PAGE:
How deliciously apt that Eve Ensler should return to New York with her “Vagina Monologues” just as Mayor Giuliani conducts his embarrassingly juvenile jihad against a piece of elephant dung. Among the many other issues Ensler’s spellbinding, funny and almost unbearably moving solo performance raises is the terrible price people may pay for submitting to cultural taboos. Such censorship — and self-censorship — can hobble and warp not just sexuality but the spirit itself, this startling piece of theater reminds us, and much sorrow and confusion and loss have been occasioned by a “Christian” propriety that includes silence on the subject of sex among its social diktats.
“The Vagina Monologues” has been seen widely since its Gotham premiere Off Broadway in 1996. It has won awards and traveled internationally, and helped raise funds, with the aid of big-name celebrity readings, for organizations that seek to end violence against women, whether domestic, cultural or criminal.
That may make it sound very worthy and politically correct, a theatrical form of ’60s-style consciousness-raising. And indeed it does raise one’s consciousness — but then so does most good art, in one way or another.
“The Vagina Monologues” does much more, as well. It rubs insistently at the funny bone, sometimes gently, sometimes violently. It alternately warms and saddens the heart, it occasionally shocks the sensibility, it sears the soul. Now in a limited run Off Broadway, in a polished and attractive production supervised by Joe Mantello, it deserves to be a sellout again on wildfire word of mouth.
Sitting on a tall chair center stage, her ruby lips smiling slyly from beneath a sharp black bob, Ensler begins the show by describing its gestation in a series of interviews with women of various ages and races on the subject of, uh, their genitalia. (I’m a man of my culture: I can’t be as frank in my writing as Ensler so commendably is.) Ensler distilled the results into a series of monologues, some based on a single interview, some thematic collages culled from many.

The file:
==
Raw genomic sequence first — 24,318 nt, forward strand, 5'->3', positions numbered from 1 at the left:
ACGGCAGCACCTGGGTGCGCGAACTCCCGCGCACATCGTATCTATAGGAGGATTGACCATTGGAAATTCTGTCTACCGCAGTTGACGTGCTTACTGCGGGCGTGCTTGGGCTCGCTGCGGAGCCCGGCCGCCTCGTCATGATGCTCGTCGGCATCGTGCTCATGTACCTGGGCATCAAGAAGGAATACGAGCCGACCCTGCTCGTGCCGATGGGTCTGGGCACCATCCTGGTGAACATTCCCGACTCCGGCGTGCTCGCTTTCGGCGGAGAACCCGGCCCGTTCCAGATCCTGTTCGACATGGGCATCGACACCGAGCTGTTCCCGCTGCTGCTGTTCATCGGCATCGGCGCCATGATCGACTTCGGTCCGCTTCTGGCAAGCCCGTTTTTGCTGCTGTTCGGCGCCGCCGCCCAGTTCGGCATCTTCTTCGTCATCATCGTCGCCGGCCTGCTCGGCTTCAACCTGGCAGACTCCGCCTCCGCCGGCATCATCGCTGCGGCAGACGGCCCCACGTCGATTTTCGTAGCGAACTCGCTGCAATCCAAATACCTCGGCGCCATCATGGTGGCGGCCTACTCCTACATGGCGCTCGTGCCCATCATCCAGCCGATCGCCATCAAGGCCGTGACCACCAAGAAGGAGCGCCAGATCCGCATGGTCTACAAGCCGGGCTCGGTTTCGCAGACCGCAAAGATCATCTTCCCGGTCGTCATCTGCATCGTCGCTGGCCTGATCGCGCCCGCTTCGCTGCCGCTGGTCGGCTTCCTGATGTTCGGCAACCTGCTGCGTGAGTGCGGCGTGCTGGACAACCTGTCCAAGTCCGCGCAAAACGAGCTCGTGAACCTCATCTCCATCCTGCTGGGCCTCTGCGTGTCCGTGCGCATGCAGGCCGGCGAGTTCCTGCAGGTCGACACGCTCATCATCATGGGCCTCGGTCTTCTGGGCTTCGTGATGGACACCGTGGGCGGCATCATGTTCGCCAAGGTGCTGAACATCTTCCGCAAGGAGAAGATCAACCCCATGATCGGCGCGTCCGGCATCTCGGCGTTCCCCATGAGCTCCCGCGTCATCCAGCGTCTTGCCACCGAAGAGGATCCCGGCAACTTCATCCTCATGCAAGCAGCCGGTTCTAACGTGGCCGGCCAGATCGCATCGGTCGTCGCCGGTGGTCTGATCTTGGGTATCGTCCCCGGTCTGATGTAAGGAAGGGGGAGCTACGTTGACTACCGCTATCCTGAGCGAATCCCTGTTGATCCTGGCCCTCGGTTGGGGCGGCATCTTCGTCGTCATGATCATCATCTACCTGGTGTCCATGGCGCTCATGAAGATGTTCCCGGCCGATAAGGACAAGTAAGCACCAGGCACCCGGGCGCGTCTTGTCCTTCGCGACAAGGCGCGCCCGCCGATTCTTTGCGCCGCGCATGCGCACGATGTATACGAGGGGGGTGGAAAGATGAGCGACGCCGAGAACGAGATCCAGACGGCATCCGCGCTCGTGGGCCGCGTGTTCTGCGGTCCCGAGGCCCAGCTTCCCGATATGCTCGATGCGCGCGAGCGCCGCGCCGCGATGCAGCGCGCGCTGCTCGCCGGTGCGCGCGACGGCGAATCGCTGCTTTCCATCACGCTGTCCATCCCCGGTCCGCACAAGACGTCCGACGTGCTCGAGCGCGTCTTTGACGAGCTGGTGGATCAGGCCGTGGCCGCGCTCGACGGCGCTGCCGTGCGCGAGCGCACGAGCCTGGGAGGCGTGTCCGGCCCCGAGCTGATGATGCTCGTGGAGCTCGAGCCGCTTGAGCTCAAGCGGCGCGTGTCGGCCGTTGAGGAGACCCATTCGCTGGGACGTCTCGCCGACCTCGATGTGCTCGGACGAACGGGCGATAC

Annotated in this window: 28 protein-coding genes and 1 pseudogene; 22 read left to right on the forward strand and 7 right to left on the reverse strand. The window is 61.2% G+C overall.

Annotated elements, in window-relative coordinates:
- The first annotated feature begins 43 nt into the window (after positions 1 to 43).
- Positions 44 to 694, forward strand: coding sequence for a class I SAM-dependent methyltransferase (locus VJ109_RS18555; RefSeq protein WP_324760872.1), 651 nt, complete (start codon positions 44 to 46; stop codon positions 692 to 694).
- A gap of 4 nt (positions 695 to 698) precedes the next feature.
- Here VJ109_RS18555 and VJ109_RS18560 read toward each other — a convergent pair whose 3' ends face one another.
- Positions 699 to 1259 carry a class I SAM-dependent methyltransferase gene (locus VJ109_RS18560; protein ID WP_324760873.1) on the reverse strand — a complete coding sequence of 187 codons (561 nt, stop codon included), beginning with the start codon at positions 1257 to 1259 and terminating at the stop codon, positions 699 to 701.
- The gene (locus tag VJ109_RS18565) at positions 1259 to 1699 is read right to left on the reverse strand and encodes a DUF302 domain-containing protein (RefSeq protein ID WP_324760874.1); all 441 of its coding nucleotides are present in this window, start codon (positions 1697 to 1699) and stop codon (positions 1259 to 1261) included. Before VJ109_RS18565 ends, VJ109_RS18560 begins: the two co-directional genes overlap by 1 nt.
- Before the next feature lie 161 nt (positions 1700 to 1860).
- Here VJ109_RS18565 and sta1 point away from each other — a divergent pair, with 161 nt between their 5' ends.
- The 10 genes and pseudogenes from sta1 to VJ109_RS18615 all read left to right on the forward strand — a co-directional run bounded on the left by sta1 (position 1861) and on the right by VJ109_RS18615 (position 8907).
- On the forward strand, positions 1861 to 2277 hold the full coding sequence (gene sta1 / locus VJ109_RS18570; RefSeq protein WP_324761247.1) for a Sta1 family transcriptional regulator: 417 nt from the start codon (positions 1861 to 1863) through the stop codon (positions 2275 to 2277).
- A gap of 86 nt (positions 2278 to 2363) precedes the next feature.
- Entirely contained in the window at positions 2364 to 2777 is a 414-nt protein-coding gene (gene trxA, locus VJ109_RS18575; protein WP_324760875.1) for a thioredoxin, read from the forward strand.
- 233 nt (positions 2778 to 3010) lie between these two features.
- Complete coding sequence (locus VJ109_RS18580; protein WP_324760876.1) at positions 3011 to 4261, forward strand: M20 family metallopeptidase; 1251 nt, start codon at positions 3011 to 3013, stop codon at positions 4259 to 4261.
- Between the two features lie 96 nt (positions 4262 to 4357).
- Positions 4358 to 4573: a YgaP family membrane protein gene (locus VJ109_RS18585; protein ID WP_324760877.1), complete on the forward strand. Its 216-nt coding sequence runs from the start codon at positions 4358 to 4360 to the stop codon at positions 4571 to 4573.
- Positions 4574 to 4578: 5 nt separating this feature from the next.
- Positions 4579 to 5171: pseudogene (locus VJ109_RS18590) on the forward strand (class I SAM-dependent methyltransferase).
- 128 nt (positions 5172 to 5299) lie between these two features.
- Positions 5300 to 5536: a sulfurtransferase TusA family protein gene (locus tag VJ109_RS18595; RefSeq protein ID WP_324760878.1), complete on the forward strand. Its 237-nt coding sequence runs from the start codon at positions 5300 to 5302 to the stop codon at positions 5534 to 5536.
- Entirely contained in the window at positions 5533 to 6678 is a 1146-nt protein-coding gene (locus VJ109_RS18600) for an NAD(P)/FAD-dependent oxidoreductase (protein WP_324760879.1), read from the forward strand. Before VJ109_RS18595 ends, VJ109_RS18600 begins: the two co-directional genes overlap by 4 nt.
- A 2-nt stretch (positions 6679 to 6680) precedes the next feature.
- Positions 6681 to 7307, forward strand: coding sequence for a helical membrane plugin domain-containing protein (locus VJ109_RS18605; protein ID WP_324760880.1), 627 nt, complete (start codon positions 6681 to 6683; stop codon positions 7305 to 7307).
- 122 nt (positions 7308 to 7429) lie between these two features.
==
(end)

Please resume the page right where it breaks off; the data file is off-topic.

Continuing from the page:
Although they all treat very specifically women’s attitudes toward their sexuality and identity as it is linked to perceptions of their bodies, the monologues manage to encompass an astonishing range of experience. In one quietly devastating passage, Ensler impersonates an elderly woman recalling the moment in her youth when she closed herself off to sexual pleasure after a sudden arousal inspired ignorant scorn in her date.
Elsewhere Ensler reminds us of the still more sinister ways in which men continue to express their strange primal fear of women’s sexuality, describing the cruel practice of genital mutilation that is visited upon some 2 million (mostly) African women a year.
From interviews with survivors of a Bosnian rape camp, Ensler has woven together a chilling evocation of the crippling emotional dislocation rape can result in; from a Southern black woman’s history of sexual abuse springs a surprisingly comic tale of emotional redemption. There are incantatory meditations on erotic pleasure, pungent celebrations of sexual discovery, fantastically silly lists of euphemisms for the vagina.
Ensler’s language throughout is specific and surprising, elegantly shaped and always redolent of the real human voices it is rooted in. Although she is perfectly adept at the mild character sketches she draws, Ensler is not really an actress, and that’s as it should be — paradoxically, a fully dramatized delivery might detract from the truthfulness of the performance.
The evening concludes with a passage of breathtaking beauty: Ensler’s description of the delivery of a child that vividly evokes the wonder and strife and pain of our perilous passage into life. Written with a bluntness that is nevertheless intensely lyrical, it gently draws together the myriad emotional strands of this indelible theatrical experience, which is both a work of art and an incisive piece of cultural history, a poem and a polemic, a performanceand a balm and a benediction.